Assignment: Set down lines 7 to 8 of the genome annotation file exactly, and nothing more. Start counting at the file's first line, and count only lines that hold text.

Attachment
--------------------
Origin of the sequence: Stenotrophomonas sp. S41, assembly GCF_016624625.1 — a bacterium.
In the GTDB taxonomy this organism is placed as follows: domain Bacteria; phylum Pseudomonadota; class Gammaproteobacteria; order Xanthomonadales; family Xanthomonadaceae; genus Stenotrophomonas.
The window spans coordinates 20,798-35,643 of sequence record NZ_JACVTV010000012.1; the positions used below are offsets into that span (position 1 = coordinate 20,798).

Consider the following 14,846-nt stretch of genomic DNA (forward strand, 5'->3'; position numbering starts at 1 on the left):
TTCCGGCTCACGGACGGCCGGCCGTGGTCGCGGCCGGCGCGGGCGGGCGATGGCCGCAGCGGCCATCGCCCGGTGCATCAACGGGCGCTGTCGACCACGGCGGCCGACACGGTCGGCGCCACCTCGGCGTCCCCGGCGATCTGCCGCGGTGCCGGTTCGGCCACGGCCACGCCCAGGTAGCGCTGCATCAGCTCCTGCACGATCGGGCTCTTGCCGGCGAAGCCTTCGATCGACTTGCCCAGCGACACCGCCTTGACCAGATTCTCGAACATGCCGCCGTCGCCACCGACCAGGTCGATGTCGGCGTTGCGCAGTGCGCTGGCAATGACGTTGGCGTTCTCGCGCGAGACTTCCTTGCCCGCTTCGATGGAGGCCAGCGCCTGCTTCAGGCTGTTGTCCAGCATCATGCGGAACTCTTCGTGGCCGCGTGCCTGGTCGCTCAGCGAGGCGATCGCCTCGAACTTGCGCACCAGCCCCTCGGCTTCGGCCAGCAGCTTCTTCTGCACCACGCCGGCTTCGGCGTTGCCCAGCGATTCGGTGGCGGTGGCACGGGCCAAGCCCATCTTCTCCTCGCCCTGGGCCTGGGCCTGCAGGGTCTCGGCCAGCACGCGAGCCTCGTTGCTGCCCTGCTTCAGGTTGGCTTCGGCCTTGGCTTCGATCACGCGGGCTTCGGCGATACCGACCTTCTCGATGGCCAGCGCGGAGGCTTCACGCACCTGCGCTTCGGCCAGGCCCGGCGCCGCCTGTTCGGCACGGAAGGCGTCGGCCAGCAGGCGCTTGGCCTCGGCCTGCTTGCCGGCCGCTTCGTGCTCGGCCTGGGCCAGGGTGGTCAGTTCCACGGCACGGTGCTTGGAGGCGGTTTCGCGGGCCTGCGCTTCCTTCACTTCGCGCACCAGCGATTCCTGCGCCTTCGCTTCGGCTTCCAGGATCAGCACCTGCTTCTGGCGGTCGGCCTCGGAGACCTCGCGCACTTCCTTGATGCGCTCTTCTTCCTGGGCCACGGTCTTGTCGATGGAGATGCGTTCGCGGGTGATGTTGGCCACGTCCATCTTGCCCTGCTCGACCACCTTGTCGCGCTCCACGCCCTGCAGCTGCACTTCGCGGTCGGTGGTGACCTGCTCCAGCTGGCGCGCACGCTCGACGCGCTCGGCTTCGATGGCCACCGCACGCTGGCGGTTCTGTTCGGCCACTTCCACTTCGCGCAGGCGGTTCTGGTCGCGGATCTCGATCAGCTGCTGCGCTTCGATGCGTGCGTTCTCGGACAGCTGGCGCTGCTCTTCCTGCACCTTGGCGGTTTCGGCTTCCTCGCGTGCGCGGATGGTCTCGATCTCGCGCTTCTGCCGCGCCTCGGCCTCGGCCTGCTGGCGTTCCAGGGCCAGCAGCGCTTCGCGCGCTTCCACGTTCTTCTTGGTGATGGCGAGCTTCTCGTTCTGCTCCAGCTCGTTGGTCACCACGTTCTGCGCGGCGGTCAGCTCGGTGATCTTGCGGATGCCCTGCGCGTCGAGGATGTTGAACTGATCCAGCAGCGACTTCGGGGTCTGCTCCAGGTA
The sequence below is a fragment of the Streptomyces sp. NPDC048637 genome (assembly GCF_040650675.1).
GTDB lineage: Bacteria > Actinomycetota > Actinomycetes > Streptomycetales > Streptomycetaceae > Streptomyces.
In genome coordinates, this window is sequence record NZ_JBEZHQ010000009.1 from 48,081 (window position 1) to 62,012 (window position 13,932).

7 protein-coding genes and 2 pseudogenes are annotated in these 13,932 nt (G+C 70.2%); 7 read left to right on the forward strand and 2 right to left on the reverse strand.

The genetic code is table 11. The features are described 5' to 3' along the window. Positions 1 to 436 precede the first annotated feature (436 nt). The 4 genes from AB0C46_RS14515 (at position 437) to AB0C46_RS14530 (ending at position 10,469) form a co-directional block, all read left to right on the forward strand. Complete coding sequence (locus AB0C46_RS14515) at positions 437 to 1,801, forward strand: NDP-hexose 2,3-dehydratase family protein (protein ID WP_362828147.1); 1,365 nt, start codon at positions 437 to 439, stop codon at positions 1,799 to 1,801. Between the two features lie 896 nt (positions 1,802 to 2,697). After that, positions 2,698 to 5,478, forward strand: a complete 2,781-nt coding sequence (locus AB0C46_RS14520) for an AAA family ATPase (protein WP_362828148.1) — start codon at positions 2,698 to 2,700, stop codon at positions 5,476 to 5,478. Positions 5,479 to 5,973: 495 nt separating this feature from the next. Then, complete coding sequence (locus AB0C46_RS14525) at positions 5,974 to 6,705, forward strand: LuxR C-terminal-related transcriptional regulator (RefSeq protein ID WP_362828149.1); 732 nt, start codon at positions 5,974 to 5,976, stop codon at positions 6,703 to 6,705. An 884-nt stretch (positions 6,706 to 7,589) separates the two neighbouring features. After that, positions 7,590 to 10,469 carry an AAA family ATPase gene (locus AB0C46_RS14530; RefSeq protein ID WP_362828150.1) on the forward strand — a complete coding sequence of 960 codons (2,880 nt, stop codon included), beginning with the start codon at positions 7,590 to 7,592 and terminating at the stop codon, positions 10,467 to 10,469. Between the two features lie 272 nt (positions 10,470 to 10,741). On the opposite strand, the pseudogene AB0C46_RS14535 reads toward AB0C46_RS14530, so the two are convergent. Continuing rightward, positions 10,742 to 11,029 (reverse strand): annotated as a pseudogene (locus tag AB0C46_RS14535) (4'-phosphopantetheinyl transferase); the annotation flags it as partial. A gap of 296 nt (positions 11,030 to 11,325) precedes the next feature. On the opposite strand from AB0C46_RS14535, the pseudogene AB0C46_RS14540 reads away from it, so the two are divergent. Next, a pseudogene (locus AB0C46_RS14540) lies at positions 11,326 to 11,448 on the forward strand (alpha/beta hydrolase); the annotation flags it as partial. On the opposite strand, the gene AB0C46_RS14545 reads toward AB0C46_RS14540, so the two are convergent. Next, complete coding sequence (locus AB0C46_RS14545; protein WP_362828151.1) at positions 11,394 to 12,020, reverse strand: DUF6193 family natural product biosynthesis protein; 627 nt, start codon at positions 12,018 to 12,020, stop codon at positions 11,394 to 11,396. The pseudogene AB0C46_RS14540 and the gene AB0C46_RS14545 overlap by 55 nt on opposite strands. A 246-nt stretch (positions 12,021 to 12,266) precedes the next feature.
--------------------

GTDB lineage: Bacteria > Actinomycetota > Actinomycetes > Streptomycetales > Streptomycetaceae > Streptomyces.
In genome coordinates, this window is sequence record NZ_JBEZHQ010000009.1 from 48,081 (window position 1) to 62,012 (window position 13,932).